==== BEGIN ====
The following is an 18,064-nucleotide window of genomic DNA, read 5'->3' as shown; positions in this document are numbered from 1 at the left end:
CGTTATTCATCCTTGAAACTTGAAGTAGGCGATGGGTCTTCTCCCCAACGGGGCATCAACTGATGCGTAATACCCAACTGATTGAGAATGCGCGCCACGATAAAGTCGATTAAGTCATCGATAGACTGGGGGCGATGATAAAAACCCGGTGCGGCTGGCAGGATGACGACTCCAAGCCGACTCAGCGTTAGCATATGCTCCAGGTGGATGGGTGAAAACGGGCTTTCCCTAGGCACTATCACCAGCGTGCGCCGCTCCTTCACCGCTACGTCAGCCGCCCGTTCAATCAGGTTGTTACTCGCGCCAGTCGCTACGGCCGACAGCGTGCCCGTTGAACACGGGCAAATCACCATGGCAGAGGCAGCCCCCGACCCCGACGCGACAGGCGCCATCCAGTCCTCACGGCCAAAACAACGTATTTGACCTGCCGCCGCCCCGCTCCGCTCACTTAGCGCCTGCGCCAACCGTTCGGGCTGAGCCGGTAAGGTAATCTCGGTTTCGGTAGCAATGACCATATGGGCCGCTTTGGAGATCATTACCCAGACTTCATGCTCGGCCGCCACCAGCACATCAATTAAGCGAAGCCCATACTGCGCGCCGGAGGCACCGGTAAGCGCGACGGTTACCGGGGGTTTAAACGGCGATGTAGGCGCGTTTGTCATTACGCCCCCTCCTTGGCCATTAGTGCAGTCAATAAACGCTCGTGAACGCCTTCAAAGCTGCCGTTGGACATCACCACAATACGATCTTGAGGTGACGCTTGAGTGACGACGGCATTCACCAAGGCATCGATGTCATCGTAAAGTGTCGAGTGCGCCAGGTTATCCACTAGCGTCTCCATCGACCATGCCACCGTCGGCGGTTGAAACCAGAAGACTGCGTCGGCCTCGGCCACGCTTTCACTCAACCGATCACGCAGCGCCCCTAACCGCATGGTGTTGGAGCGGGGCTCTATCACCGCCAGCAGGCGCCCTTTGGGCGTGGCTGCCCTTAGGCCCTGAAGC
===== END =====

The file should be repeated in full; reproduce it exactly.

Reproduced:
The following is an 18,064-nucleotide window of genomic DNA, read 5'->3' as shown; positions in this document are numbered from 1 at the left end:
CGTTATTCATCCTTGAAACTTGAAGTAGGCGATGGGTCTTCTCCCCAACGGGGCATCAACTGATGCGTAATACCCAACTGATTGAGAATGCGCGCCACGATAAAGTCGATTAAGTCATCGATAGACTGGGGGCGATGATAAAAACCCGGTGCGGCTGGCAGGATGACGACTCCAAGCCGACTCAGCGTTAGCATATGCTCCAGGTGGATGGGTGAAAACGGGCTTTCCCTAGGCACTATCACCAGCGTGCGCCGCTCCTTCACCGCTACGTCAGCCGCCCGTTCAATCAGGTTGTTACTCGCGCCAGTCGCTACGGCCGACAGCGTGCCCGTTGAACACGGGCAAATCACCATGGCAGAGGCAGCCCCCGACCCCGACGCGACAGGCGCCATCCAGTCCTCACGGCCAAAACAACGTATTTGACCTGCCGCCGCCCCGCTCCGCTCACTTAGCGCCTGCGCCAACCGTTCGGGCTGAGCCGGTAAGGTAATCTCGGTTTCGGTAGCAATGACCATATGGGCCGCTTTGGAGATCATTACCCAGACTTCATGCTCGGCCGCCACCAGCACATCAATTAAGCGAAGCCCATACTGCGCGCCGGAGGCACCGGTAAGCGCGACGGTTACCGGGGGTTTAAACGGCGATGTAGGCGCGTTTGTCATTACGCCCCCTCCTTGGCCATTAGTGCAGTCAATAAACGCTCGTGAACGCCTTCAAAGCTGCCGTTGGACATCACCACAATACGATCTTGAGGTGACGCTTGAGTGACGACGGCATTCACCAAGGCATCGATGTCATCGTAAAGTGTCGAGTGCGCCAGGTTATCCACTAGCGTCTCCATCGACCATGCCACCGTCGGCGGTTGAAACCAGAAGACTGCGTCGGCCTCGGCCACGCTTTCACTCAACCGATCACGCAGCGCCCCTAACCGCATGGTGTTGGAGCGGGGCTCTATCACCGCCAGCAGGCGCCCTTTGGGCGTGGCTGCCCTTAGGCCCTGAAGC